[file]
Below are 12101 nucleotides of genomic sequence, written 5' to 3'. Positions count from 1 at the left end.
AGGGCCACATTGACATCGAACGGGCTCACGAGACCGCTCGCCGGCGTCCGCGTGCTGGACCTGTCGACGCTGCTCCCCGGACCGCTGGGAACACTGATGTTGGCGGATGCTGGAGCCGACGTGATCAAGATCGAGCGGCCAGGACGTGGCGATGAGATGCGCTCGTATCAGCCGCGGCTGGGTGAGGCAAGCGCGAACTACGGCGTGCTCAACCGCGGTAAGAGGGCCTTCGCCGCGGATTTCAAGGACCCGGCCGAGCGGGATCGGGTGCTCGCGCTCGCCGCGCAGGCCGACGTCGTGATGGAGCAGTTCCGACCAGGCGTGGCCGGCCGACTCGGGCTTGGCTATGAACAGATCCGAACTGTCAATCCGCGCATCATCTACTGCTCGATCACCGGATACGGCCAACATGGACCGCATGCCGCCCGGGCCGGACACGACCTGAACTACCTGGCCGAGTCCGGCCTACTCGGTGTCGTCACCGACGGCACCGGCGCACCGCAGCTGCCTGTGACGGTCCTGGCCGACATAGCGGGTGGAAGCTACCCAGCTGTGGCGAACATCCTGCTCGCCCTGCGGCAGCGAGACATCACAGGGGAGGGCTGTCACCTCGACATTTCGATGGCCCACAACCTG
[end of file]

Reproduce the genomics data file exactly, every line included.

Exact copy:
Below are 12101 nucleotides of genomic sequence, written 5' to 3'. Positions count from 1 at the left end.
AGGGCCACATTGACATCGAACGGGCTCACGAGACCGCTCGCCGGCGTCCGCGTGCTGGACCTGTCGACGCTGCTCCCCGGACCGCTGGGAACACTGATGTTGGCGGATGCTGGAGCCGACGTGATCAAGATCGAGCGGCCAGGACGTGGCGATGAGATGCGCTCGTATCAGCCGCGGCTGGGTGAGGCAAGCGCGAACTACGGCGTGCTCAACCGCGGTAAGAGGGCCTTCGCCGCGGATTTCAAGGACCCGGCCGAGCGGGATCGGGTGCTCGCGCTCGCCGCGCAGGCCGACGTCGTGATGGAGCAGTTCCGACCAGGCGTGGCCGGCCGACTCGGGCTTGGCTATGAACAGATCCGAACTGTCAATCCGCGCATCATCTACTGCTCGATCACCGGATACGGCCAACATGGACCGCATGCCGCCCGGGCCGGACACGACCTGAACTACCTGGCCGAGTCCGGCCTACTCGGTGTCGTCACCGACGGCACCGGCGCACCGCAGCTGCCTGTGACGGTCCTGGCCGACATAGCGGGTGGAAGCTACCCAGCTGTGGCGAACATCCTGCTCGCCCTGCGGCAGCGAGACATCACAGGGGAGGGCTGTCACCTCGACATTTCGATGGCCCACAACCTG